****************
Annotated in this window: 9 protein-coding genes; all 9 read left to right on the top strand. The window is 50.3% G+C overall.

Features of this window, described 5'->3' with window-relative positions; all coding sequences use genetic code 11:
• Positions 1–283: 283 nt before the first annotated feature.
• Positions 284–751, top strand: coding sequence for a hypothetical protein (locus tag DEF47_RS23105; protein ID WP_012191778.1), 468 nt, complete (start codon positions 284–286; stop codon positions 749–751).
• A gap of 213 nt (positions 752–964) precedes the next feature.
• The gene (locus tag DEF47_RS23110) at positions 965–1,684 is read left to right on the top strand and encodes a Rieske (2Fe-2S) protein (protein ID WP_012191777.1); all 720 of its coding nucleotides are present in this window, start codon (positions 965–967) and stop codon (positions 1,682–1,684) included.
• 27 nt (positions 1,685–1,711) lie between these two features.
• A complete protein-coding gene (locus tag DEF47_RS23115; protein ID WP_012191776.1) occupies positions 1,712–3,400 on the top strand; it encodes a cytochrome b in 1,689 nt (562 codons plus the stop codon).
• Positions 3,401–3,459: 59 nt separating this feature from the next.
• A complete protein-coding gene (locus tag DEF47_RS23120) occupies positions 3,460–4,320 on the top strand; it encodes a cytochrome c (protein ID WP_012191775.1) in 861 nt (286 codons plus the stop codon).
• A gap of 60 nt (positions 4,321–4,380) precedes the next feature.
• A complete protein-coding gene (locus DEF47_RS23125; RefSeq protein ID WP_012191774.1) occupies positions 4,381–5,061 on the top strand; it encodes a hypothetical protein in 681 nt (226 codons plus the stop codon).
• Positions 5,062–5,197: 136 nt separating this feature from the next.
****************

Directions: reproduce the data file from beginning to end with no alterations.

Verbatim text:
Annotated in this window: 9 protein-coding genes; all 9 read left to right on the top strand. The window is 50.3% G+C overall.

Features of this window, described 5'->3' with window-relative positions; all coding sequences use genetic code 11:
• Positions 1–283: 283 nt before the first annotated feature.
• Positions 284–751, top strand: coding sequence for a hypothetical protein (locus tag DEF47_RS23105; protein ID WP_012191778.1), 468 nt, complete (start codon positions 284–286; stop codon positions 749–751).
• A gap of 213 nt (positions 752–964) precedes the next feature.
• The gene (locus tag DEF47_RS23110) at positions 965–1,684 is read left to right on the top strand and encodes a Rieske (2Fe-2S) protein (protein ID WP_012191777.1); all 720 of its coding nucleotides are present in this window, start codon (positions 965–967) and stop codon (positions 1,682–1,684) included.
• 27 nt (positions 1,685–1,711) lie between these two features.
• A complete protein-coding gene (locus tag DEF47_RS23115; protein ID WP_012191776.1) occupies positions 1,712–3,400 on the top strand; it encodes a cytochrome b in 1,689 nt (562 codons plus the stop codon).
• Positions 3,401–3,459: 59 nt separating this feature from the next.
• A complete protein-coding gene (locus tag DEF47_RS23120) occupies positions 3,460–4,320 on the top strand; it encodes a cytochrome c (protein ID WP_012191775.1) in 861 nt (286 codons plus the stop codon).
• A gap of 60 nt (positions 4,321–4,380) precedes the next feature.
• A complete protein-coding gene (locus DEF47_RS23125; RefSeq protein ID WP_012191774.1) occupies positions 4,381–5,061 on the top strand; it encodes a hypothetical protein in 681 nt (226 codons plus the stop codon).
• Positions 5,062–5,197: 136 nt separating this feature from the next.